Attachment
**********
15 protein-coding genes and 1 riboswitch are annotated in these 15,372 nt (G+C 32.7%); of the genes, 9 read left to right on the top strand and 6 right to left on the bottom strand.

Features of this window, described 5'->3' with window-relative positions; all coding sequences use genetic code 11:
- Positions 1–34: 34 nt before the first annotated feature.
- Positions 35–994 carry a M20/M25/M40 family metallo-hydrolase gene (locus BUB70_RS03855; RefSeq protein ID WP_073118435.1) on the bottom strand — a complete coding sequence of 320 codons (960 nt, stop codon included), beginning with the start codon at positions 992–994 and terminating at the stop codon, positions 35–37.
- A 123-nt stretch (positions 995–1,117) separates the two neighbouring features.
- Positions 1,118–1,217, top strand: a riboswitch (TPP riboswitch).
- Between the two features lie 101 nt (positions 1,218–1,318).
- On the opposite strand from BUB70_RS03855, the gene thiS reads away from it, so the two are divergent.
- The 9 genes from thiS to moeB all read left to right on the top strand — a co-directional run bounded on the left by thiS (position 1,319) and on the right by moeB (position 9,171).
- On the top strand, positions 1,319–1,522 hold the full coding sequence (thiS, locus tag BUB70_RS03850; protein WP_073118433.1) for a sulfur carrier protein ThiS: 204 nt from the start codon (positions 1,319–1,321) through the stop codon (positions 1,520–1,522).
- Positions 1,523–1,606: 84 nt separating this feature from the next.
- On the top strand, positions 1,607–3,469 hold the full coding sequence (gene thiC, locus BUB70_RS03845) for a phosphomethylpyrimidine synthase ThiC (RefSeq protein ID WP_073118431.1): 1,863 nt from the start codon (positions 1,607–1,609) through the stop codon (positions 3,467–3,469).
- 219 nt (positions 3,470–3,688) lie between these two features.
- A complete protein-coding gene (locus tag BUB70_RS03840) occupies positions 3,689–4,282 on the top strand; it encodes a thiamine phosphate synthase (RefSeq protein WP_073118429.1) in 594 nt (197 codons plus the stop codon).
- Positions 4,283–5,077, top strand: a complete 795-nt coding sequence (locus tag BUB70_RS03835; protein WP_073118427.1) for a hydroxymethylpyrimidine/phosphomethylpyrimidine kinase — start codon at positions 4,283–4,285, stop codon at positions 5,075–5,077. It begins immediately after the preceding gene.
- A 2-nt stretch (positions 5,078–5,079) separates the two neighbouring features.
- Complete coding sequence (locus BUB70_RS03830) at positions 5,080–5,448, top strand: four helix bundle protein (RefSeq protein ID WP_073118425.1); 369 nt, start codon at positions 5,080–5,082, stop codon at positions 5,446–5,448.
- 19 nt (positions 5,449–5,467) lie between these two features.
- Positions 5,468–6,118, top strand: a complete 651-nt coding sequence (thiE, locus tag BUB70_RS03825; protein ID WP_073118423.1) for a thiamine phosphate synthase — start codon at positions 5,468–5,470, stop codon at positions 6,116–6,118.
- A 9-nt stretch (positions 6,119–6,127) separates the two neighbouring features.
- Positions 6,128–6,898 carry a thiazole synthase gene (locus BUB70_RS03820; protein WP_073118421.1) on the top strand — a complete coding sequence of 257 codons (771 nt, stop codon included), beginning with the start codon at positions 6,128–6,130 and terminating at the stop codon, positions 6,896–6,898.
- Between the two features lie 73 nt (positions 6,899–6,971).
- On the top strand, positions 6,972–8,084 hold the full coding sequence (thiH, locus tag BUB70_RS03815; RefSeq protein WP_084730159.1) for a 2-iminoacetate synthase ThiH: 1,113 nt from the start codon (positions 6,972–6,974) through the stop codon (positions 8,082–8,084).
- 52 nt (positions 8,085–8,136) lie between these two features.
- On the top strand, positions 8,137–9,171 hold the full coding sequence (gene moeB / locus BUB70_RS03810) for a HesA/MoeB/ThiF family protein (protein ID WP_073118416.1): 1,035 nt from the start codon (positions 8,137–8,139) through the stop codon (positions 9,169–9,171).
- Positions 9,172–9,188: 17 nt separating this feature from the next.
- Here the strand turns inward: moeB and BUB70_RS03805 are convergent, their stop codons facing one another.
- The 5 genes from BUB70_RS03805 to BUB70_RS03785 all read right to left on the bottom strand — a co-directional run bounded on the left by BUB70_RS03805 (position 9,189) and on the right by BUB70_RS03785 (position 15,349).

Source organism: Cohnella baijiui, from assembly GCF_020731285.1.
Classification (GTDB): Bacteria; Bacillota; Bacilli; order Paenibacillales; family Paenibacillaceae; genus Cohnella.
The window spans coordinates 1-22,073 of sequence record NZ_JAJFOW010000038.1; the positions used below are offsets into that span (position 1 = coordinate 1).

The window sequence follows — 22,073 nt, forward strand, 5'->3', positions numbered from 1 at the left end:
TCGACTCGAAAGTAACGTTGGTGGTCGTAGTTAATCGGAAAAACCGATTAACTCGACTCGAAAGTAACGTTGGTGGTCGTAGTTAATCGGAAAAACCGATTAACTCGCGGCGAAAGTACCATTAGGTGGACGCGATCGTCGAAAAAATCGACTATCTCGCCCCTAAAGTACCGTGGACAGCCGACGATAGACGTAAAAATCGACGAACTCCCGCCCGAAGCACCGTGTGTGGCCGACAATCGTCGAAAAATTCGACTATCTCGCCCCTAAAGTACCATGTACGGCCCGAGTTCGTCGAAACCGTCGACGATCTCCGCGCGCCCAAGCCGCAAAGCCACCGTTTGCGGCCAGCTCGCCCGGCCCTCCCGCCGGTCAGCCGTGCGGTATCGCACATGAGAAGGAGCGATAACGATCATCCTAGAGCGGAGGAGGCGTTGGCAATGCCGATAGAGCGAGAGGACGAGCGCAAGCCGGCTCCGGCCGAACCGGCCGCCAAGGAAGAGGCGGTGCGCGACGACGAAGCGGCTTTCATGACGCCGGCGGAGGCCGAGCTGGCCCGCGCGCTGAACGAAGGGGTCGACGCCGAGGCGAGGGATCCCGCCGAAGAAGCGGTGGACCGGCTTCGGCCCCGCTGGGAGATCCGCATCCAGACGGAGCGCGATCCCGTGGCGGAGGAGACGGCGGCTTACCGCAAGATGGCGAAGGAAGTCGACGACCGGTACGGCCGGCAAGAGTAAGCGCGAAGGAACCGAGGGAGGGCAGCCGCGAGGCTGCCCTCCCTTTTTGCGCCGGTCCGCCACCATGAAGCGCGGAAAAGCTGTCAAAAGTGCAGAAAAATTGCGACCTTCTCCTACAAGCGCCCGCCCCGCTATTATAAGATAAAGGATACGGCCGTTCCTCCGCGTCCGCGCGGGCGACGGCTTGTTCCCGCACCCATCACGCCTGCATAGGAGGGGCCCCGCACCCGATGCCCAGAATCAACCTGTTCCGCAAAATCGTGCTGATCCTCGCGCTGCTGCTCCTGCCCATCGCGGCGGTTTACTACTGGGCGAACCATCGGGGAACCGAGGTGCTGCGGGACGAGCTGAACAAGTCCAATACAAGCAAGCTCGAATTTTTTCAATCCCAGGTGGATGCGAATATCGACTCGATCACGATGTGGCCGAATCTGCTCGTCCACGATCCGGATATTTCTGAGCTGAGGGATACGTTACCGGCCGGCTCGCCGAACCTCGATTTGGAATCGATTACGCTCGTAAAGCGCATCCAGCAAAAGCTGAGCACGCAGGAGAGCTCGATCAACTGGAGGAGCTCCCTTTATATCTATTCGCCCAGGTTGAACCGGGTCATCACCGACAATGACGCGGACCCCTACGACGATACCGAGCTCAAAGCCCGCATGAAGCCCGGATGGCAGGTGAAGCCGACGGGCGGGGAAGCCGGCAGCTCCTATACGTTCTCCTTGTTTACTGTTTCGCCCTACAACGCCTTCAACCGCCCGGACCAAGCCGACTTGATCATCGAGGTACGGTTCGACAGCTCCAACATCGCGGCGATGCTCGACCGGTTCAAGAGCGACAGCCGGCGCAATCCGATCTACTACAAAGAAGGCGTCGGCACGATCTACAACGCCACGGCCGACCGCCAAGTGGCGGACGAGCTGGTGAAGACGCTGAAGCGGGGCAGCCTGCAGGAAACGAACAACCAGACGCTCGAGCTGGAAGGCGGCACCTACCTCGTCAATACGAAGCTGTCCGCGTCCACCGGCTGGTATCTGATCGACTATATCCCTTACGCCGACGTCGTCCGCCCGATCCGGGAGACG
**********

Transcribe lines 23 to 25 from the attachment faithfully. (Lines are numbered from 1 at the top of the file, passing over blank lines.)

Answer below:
- On the top strand, positions 6,972–8,084 hold the full coding sequence (thiH, locus tag BUB70_RS03815; RefSeq protein WP_084730159.1) for a 2-iminoacetate synthase ThiH: 1,113 nt from the start codon (positions 6,972–6,974) through the stop codon (positions 8,082–8,084).
- 52 nt (positions 8,085–8,136) lie between these two features.
- On the top strand, positions 8,137–9,171 hold the full coding sequence (gene moeB / locus BUB70_RS03810) for a HesA/MoeB/ThiF family protein (protein ID WP_073118416.1): 1,035 nt from the start codon (positions 8,137–8,139) through the stop codon (positions 9,169–9,171).